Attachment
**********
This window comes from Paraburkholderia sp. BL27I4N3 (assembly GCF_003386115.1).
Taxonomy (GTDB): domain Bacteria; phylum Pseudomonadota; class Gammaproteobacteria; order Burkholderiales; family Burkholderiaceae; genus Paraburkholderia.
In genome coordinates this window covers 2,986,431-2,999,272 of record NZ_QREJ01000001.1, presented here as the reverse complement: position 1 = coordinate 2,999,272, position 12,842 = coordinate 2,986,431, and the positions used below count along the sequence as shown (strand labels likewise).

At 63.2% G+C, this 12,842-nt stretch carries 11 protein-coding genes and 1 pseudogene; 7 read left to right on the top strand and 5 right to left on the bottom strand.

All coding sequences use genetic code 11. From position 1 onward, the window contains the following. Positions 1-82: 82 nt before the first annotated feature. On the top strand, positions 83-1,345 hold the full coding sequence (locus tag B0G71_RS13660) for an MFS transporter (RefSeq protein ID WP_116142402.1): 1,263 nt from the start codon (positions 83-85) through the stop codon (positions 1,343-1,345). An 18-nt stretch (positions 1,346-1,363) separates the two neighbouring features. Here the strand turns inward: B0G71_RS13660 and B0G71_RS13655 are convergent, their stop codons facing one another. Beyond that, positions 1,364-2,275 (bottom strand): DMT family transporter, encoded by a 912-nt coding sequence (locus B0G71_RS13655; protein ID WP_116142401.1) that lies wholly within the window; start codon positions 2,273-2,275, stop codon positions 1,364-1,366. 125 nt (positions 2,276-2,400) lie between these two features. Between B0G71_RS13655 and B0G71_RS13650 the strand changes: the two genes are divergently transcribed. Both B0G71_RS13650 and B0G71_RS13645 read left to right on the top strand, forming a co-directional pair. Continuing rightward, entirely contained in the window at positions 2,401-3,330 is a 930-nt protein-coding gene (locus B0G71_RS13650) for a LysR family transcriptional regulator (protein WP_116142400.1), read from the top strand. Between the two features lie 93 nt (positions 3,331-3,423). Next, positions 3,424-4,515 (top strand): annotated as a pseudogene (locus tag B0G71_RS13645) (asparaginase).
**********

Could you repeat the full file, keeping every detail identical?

This window comes from Paraburkholderia sp. BL27I4N3 (assembly GCF_003386115.1).
Taxonomy (GTDB): domain Bacteria; phylum Pseudomonadota; class Gammaproteobacteria; order Burkholderiales; family Burkholderiaceae; genus Paraburkholderia.
In genome coordinates this window covers 2,986,431-2,999,272 of record NZ_QREJ01000001.1, presented here as the reverse complement: position 1 = coordinate 2,999,272, position 12,842 = coordinate 2,986,431, and the positions used below count along the sequence as shown (strand labels likewise).

At 63.2% G+C, this 12,842-nt stretch carries 11 protein-coding genes and 1 pseudogene; 7 read left to right on the top strand and 5 right to left on the bottom strand.

All coding sequences use genetic code 11. From position 1 onward, the window contains the following. Positions 1-82: 82 nt before the first annotated feature. On the top strand, positions 83-1,345 hold the full coding sequence (locus tag B0G71_RS13660) for an MFS transporter (RefSeq protein ID WP_116142402.1): 1,263 nt from the start codon (positions 83-85) through the stop codon (positions 1,343-1,345). An 18-nt stretch (positions 1,346-1,363) separates the two neighbouring features. Here the strand turns inward: B0G71_RS13660 and B0G71_RS13655 are convergent, their stop codons facing one another. Beyond that, positions 1,364-2,275 (bottom strand): DMT family transporter, encoded by a 912-nt coding sequence (locus B0G71_RS13655; protein ID WP_116142401.1) that lies wholly within the window; start codon positions 2,273-2,275, stop codon positions 1,364-1,366. 125 nt (positions 2,276-2,400) lie between these two features. Between B0G71_RS13655 and B0G71_RS13650 the strand changes: the two genes are divergently transcribed. Both B0G71_RS13650 and B0G71_RS13645 read left to right on the top strand, forming a co-directional pair. Continuing rightward, entirely contained in the window at positions 2,401-3,330 is a 930-nt protein-coding gene (locus B0G71_RS13650) for a LysR family transcriptional regulator (protein WP_116142400.1), read from the top strand. Between the two features lie 93 nt (positions 3,331-3,423). Next, positions 3,424-4,515 (top strand): annotated as a pseudogene (locus tag B0G71_RS13645) (asparaginase).